Chinese citizens who would like to travel to the United States now can have a visa valid for up to 10 years.  Previously, the limit was one year.  During President Obama’s November 2014 visit to China, the two countries agreed to reciprocal expansion of the timeframe.

This does not mean a Chinese citizen can remain in the United States for 10 years.  A visa allows a person who comes to a U.S. port of entry at an airport or border crossing to “knock on the door.”  Immigration officers with U.S. Customs and Border Protection (CBP) under the Department of Homeland Security determine the length of stay for each visit.  Immigration regulations allow for business visitors with B-1 visas and tourists with B-2 visas to remain for up to one year, but the more typical period of stay allowed is 90 days or six months, or a period needed to accomplish the purpose of the visit.  However, a 10-year visa eliminates the need for annual visits to the U.S. Embassy or Consulate for visa renewals for subsequent travel to the United States.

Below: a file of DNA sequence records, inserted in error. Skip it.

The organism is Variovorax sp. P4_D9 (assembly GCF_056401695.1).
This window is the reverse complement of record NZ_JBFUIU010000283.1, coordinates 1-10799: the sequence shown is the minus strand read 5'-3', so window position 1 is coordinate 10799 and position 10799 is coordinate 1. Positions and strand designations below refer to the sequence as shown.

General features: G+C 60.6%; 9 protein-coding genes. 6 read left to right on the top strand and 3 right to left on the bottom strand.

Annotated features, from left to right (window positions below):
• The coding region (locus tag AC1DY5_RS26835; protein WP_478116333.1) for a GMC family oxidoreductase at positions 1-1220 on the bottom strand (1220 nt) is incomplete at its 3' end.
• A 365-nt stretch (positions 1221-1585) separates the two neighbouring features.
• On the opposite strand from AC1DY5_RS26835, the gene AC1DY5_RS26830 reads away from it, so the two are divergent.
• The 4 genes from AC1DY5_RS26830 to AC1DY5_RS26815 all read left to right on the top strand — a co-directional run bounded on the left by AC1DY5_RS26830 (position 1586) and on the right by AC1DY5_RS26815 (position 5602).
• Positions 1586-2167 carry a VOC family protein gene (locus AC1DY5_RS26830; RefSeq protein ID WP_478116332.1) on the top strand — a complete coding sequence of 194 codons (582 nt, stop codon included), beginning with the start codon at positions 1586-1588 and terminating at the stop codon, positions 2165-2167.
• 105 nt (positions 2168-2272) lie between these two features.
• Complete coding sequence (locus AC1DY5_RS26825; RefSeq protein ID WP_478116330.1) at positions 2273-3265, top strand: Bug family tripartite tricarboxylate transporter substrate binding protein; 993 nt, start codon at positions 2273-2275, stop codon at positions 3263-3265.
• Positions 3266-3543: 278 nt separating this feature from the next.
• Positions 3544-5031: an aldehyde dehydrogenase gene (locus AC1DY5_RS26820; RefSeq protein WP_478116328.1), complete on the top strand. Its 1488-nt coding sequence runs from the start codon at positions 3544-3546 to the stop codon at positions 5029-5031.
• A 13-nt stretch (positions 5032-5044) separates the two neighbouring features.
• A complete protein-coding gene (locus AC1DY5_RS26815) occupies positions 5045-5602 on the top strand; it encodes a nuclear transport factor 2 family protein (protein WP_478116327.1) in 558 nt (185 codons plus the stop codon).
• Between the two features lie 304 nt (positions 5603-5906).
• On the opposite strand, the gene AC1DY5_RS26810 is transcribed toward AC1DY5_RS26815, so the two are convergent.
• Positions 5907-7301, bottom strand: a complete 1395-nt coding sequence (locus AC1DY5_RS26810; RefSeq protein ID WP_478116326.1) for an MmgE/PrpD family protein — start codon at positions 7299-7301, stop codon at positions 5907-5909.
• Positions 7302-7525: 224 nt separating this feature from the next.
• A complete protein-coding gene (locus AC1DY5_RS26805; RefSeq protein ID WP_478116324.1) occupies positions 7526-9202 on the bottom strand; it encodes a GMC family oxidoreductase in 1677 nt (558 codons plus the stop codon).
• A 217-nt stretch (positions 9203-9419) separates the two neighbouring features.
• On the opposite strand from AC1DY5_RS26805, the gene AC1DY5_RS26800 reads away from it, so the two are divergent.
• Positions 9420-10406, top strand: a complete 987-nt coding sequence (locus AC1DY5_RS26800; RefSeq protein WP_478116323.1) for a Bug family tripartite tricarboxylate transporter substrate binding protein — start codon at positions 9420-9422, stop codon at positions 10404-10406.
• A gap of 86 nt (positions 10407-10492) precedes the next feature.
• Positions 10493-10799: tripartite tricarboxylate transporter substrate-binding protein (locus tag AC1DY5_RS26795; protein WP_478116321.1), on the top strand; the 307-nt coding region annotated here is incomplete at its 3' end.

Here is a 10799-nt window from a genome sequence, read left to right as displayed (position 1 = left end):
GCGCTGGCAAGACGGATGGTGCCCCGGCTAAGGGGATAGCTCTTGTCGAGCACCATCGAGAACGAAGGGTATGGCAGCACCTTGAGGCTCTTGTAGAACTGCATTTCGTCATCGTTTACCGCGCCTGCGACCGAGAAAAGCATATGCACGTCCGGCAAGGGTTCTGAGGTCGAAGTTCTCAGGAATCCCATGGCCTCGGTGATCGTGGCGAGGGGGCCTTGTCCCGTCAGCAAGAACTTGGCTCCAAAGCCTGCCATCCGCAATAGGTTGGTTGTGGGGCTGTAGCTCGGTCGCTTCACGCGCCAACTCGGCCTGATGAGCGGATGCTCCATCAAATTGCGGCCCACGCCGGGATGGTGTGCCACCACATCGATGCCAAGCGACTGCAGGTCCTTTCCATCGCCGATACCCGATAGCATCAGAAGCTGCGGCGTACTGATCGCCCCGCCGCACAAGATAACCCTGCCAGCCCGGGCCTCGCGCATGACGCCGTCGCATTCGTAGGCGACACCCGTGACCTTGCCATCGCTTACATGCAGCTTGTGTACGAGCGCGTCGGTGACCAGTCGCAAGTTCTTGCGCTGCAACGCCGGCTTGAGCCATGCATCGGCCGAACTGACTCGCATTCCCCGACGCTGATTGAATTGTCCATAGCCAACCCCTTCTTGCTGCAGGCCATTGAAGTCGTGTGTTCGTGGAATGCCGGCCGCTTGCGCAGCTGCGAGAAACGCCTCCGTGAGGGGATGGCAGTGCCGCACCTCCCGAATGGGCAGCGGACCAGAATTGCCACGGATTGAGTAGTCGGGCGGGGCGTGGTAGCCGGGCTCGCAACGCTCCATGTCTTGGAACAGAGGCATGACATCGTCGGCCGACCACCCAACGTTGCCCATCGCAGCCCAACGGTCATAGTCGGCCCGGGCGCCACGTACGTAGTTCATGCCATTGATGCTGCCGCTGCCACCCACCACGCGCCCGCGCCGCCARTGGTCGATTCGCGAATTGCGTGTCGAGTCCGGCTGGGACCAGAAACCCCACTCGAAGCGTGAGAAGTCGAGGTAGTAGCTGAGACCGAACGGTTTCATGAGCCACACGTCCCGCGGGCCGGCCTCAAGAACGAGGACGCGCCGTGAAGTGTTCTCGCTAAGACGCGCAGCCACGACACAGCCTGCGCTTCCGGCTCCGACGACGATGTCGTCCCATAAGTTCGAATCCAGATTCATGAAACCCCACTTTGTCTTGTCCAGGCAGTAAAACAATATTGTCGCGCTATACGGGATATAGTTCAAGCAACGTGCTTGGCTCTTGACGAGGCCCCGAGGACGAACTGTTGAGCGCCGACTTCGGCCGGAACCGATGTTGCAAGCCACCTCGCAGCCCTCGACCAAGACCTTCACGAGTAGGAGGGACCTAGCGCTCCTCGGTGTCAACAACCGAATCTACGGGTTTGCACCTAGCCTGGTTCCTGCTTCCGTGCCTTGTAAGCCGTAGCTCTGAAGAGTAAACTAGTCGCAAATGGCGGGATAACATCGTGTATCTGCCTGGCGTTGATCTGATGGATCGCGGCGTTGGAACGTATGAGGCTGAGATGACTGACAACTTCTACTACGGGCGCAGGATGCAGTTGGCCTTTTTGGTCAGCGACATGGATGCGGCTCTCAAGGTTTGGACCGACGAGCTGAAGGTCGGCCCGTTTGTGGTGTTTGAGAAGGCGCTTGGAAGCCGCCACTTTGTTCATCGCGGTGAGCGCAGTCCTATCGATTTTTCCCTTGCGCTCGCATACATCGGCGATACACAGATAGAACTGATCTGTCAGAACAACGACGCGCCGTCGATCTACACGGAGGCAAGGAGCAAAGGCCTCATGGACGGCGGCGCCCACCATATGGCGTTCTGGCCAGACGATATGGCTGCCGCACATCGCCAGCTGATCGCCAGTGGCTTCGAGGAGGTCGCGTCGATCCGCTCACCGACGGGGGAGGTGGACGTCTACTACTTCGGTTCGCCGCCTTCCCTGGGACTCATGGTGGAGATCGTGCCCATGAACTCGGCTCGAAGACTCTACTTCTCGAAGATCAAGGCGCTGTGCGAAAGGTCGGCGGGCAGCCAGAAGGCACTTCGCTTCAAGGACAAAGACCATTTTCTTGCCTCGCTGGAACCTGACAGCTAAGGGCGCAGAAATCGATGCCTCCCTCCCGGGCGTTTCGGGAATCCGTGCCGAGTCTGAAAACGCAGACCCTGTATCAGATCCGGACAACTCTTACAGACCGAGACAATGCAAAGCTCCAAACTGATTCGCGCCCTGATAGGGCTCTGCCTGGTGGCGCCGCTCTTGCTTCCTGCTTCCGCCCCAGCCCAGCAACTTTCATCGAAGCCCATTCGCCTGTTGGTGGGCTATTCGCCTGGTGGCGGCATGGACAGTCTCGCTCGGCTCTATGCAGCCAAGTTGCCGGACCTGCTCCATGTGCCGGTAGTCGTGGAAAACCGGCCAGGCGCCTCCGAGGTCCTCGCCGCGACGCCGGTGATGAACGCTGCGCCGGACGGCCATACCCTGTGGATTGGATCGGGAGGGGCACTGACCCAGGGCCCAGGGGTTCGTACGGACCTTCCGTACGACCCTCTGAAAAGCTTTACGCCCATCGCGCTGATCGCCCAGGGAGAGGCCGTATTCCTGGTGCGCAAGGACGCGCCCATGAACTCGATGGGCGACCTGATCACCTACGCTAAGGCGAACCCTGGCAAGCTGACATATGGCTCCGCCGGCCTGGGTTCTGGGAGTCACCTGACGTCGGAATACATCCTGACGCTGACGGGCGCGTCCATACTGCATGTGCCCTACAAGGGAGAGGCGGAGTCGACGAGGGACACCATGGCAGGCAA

Student F-1 visa and exchange visitor J-1 visa validity is increased from one to five years.  Even with a five-year visa, an exchange visitor generally only can remain up to 18 months, plus a grace period of 30 days after the status ends.  Students may remain in the U.S. for the period of time needed to complete the study, plus one year optional practical training after completing a degree, plus a 60-day grace period.

Visitors with B-1 or B-2 status are not permitted to work for a U.S. employer.  Students and exchange visitors have work options that must be closely tied to the study or exchange purpose of the visa.